NumBots – A guide for Parents


Children are welcomed to the game with an opening video, where they are introduced to the central character, “Rusty”. In the video, Rusty asks for help in his quest to find new parts to upgrade him to a diamond robot, so he can “shine inside and out, like a Diamond”. Next, the child will be able to choose a bot name they will play under, as well as their own robot character.


The game starts in ‘Story Mode’. There are 18 stages – from Rust to Diamond – and each stage is made up of a number of levels. Players start at Rust level 1 and, to unlock the next level, they need to earn at least 2 out of 3 stars. To earn the 2 or 3 stars required to pass the level, children must demonstrate a level of fluency when answering the questions. This means they must be accurate and timely with their answers; if children get 0 or 1 stars they need to answer more quickly. The game ensures that learners don’t move on to the next level until they show they are prepared for it. Story Mode starts with very basic maths (subitising numbers) and progresses steadily and rigorously to addition and subtraction of double-digit numbers.


When players complete Stage 3 (Tin): Level 35 in Story Mode, they will unlock Challenge Mode. Here they can race the clock to test themselves on how many questions they can answer correctly in one minute. There are 20 different challenges to choose from; each challenge testing a different skill, for example number bonds to 10, adding single digits or subtracting double digits.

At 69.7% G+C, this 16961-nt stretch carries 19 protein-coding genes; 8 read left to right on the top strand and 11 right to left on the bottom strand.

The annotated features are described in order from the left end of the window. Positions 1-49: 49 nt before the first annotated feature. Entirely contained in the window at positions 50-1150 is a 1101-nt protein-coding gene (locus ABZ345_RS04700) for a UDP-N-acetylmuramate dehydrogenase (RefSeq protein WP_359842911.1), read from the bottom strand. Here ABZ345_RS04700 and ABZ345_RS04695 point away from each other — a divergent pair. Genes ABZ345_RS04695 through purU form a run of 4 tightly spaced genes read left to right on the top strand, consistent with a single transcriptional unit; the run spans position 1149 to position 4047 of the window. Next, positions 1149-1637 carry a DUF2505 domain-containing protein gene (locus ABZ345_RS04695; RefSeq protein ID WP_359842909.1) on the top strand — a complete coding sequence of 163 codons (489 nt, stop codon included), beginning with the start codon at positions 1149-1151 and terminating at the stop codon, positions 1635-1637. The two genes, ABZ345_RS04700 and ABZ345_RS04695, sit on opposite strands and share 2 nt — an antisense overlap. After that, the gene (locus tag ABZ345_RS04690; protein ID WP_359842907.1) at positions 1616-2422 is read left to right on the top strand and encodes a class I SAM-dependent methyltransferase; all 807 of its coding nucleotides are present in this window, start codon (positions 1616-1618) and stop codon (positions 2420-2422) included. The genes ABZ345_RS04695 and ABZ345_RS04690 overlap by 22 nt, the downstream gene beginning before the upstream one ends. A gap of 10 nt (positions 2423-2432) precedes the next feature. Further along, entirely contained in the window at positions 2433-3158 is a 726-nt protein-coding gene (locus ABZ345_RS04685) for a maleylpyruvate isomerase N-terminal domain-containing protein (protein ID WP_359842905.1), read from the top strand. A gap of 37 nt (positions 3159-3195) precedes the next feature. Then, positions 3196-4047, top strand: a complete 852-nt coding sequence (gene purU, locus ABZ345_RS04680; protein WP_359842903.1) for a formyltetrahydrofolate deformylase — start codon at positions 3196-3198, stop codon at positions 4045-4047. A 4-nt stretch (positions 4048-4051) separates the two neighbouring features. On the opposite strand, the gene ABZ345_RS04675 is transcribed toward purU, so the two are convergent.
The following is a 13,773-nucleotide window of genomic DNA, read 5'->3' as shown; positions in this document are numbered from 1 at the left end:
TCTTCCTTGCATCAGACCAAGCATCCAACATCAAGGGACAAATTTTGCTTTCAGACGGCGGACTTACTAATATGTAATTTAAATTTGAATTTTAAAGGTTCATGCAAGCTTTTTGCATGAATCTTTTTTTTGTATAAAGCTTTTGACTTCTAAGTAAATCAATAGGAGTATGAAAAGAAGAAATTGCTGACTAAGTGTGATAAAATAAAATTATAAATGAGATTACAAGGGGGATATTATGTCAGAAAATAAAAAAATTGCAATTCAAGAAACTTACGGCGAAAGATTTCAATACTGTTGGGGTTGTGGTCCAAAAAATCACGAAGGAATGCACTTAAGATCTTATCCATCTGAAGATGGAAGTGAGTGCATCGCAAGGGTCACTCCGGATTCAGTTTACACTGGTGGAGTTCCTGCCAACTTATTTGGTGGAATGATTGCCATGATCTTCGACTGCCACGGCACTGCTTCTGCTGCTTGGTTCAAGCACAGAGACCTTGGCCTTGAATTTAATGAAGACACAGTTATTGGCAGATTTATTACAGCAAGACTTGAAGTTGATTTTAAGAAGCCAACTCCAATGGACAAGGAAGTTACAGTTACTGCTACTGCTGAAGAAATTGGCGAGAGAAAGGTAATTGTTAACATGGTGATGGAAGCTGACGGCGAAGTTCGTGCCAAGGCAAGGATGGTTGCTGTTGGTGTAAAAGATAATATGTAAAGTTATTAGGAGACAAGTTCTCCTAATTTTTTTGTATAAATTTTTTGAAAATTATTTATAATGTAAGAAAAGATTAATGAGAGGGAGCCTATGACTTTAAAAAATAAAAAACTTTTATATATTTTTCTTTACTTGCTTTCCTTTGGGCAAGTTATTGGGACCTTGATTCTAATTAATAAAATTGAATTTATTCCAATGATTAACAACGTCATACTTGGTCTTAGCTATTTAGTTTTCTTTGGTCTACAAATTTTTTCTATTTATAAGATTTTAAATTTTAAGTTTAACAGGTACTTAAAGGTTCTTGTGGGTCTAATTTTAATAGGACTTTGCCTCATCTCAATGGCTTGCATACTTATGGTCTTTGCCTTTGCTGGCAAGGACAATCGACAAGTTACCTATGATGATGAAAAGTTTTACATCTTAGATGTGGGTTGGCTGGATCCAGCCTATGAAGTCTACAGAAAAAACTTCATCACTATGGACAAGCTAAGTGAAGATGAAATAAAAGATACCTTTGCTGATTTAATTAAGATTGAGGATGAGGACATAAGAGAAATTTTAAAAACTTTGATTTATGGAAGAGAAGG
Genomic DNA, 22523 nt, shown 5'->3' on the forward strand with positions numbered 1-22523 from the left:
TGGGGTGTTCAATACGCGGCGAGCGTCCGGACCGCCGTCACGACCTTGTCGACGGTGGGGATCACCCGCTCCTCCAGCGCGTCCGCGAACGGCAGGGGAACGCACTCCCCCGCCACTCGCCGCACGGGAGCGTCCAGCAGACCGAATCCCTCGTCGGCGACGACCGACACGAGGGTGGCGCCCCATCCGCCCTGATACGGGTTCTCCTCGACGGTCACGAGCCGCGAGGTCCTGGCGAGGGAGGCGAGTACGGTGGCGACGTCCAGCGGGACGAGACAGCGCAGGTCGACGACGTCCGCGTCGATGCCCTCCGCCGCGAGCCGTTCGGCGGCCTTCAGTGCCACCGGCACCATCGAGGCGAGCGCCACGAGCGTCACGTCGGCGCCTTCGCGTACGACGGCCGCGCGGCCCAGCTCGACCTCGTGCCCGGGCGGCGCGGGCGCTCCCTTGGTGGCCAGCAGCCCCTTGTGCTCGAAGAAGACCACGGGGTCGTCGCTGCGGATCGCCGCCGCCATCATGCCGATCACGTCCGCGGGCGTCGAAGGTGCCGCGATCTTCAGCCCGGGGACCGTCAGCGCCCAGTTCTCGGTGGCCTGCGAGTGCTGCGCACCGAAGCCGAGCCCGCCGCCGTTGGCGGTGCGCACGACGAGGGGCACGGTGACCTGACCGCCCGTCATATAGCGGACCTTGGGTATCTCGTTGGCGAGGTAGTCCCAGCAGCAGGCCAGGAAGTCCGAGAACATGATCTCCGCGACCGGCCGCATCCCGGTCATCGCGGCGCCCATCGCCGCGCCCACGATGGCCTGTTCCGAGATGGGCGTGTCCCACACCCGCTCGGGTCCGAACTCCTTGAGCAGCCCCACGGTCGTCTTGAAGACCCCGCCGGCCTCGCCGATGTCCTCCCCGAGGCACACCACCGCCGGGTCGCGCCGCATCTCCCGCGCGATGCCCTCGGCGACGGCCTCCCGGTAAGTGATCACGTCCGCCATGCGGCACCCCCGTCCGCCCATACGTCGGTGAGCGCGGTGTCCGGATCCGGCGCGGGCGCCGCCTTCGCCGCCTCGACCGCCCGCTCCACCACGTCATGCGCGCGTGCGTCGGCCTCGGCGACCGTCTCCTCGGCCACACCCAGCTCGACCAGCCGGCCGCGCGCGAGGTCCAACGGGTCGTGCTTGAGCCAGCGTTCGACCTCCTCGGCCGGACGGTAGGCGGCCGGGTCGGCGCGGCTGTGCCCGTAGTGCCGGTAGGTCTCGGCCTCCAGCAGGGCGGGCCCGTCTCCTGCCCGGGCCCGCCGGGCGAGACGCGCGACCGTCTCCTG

For every maths question answered correctly, the child will receive coins to spend in the Custom Shack. Here, they are able to purchase new parts to upgrade and personalise their own robot character. As well as earning coins, children are kept motivated throughout their NumBots journey by collecting badges and winning trophies to reward their achievements.


We recommend children get 5 minutes a day four or five times a week. There will be times when they need your help understanding what to do (to help with that, there is an info slide before each level begins) or even with typing in the answers. They may need encouragement from time to time and they may benefit from being reminded that making mistakes is something perfectly natural. They could also reach a point in the maths that is beyond their reach for now; if it feels like they’ve reached a blocker, we’d recommended returning to earlier levels and trying to complete them with 3 stars. If they are regularly struggling to achieve 2 stars, it may be worth speaking to their teacher about possible strategies and asking them to change the Story Controls for your child, which will give them longer to pass each level.

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